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Anyone in Vance's family could tell you that he liked to play with matches for as far back as they could remember. When he was only three years old, his father caught him staring into the toilet bowl, lighting one match after the other, and smiling as the doomed flames reflected in his blue eyes when they trickled down toward the water. He grinned so wide you could see his upper gums. His distressed father pressed his palm to his throat and frowned.
Then there was that time on a warm June afternoon, when his mother found him lighting Christmas candles that had been packed away in the garage. She scolded him, and then she hid every source of flame in the house.
But that only encouraged his desire. His eyes would grow large, and he'd purse his lips as though he were about to whistle when he held a fresh book of matches at family birthday gatherings; there was something so intriguing about that initial burst of flame just after the bulbous tip of the match cracked against the sandpaper. And then the way the flame relaxed into a smooth little ball of yellow heat as a thin line of smoke leaked into the air. It was almost criminal to blow out the candles and make a birthday wish.
The only thing more exciting than lighting one match was lighting the entire book all at once. On the afternoon he learned how to do it, it occurred to him that something between his legs began to stir as he watched the flames explode. It was the same wonderful feeling he received when he saw an attractive man on television. A sensation of tightness and pleasure pulled inside his ball sack; his penis slowly began to grow long and stiff. He was eleven years old by then; not even remotely sure of what to do with his erection or how to respond to any of his natural feelings about other men.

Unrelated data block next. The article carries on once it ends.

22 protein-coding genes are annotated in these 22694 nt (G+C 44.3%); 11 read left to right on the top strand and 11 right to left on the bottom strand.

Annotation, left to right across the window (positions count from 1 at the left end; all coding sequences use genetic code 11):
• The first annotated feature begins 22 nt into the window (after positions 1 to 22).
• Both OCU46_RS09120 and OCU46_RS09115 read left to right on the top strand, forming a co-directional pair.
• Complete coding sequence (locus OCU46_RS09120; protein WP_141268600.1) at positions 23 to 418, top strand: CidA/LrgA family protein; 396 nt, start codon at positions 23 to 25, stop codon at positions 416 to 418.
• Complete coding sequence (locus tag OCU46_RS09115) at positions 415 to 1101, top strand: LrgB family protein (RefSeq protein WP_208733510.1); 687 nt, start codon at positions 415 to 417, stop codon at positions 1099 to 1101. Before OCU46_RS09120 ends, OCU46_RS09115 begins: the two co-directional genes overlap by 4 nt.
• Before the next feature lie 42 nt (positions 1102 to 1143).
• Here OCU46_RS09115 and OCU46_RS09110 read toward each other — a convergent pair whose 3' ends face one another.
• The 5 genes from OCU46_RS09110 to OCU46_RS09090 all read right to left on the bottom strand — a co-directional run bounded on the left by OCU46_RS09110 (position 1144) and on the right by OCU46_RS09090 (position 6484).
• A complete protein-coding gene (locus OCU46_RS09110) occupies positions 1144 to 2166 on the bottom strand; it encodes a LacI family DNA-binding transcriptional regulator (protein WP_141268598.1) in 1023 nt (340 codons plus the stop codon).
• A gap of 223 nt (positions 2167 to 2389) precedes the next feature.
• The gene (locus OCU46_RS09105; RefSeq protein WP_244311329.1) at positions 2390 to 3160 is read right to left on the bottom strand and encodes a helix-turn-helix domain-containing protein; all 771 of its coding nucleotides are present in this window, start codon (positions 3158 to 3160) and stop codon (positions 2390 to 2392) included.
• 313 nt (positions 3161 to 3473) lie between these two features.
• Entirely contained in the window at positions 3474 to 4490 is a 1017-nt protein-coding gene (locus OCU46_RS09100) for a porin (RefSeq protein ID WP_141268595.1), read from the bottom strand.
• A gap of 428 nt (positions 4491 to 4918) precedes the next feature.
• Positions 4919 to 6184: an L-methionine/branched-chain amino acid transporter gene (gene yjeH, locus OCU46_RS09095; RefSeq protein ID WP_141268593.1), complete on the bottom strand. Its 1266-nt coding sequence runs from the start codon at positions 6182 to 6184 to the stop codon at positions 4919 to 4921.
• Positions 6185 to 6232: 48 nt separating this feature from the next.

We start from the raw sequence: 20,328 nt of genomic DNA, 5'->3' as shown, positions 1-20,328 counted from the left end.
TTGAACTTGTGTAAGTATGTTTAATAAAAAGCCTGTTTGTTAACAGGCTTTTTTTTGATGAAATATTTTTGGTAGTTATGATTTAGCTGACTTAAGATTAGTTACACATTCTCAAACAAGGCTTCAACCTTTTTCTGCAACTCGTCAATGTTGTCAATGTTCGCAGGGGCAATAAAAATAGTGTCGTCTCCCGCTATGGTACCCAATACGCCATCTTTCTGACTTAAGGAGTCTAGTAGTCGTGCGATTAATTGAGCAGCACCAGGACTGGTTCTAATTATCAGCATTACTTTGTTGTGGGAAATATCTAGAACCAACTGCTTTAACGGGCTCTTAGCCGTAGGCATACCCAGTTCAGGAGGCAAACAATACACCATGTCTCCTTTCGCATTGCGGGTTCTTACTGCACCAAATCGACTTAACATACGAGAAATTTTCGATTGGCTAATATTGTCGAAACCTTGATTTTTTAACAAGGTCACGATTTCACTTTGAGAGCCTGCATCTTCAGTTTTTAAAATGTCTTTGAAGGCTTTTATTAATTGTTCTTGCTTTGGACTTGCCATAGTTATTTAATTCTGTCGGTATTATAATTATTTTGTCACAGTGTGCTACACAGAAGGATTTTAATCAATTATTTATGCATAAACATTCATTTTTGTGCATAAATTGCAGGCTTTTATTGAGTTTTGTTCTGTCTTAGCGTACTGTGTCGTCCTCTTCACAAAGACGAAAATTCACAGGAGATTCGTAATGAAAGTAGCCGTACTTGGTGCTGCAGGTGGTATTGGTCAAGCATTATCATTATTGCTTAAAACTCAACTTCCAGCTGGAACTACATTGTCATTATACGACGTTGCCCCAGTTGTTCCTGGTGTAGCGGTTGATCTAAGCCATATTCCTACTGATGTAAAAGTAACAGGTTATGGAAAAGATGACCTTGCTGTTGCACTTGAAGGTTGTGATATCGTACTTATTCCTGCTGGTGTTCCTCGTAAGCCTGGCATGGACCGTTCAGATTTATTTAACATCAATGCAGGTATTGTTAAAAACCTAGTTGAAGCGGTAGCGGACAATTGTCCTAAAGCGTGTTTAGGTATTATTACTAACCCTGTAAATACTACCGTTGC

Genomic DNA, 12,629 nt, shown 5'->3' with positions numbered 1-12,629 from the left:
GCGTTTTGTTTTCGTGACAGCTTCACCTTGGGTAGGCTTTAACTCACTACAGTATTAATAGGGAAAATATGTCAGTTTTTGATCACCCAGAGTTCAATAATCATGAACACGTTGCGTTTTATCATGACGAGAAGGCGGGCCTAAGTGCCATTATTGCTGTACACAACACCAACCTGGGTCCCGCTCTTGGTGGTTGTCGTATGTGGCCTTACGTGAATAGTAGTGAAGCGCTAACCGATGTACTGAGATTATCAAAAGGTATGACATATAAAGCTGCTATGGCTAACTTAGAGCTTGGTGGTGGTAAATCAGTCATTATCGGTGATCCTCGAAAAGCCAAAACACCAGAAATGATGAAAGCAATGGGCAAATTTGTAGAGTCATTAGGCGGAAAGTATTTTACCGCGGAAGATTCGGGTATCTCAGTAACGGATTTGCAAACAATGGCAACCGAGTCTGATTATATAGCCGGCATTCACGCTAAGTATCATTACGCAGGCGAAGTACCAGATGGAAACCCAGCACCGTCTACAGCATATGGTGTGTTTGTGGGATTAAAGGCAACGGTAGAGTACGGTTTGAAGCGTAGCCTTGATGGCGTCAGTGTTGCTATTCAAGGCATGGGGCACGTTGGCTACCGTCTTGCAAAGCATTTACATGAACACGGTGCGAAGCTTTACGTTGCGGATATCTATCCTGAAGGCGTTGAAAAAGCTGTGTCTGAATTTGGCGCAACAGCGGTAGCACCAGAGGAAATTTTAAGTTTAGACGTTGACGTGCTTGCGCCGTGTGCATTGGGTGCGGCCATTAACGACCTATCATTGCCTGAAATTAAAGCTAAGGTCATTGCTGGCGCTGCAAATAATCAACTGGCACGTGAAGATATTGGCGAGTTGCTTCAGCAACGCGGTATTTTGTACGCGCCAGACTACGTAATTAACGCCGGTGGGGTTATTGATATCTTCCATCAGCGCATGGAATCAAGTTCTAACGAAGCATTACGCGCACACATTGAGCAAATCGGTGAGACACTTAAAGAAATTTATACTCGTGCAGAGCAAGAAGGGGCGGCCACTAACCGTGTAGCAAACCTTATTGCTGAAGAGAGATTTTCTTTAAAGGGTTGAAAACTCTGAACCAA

Ten years later, when a neighbor's garage caught fire in the middle of the night, his mother looked at his father and rolled her eyes as she gazed at the smoke from her bedroom window. And when they went downstairs in their bathrobes to see if everyone was all right, it wasn't much of a shock to see their college age son standing on the sidelines sporting a wide grin. His arms were folded across his chest; his legs were spread wide. He rocked quickly on the balls of his feet as the handsome, powerful firemen doused the orange flames. His mother looked at his father with a raised eyebrow, and then she asked another neighborhood gawker if anyone had been injured or killed. When they learned the garage had been completely void of all life and that everyone was safe, they quietly crossed back to the house with their hands in their pockets and their shoulders slumped forward. The one thing they failed to realize was that their son was just as interested in the firemen as he was in the fire.

Ficción y literatura
septiembre 27
Ryan Field
Smashwords, Inc.

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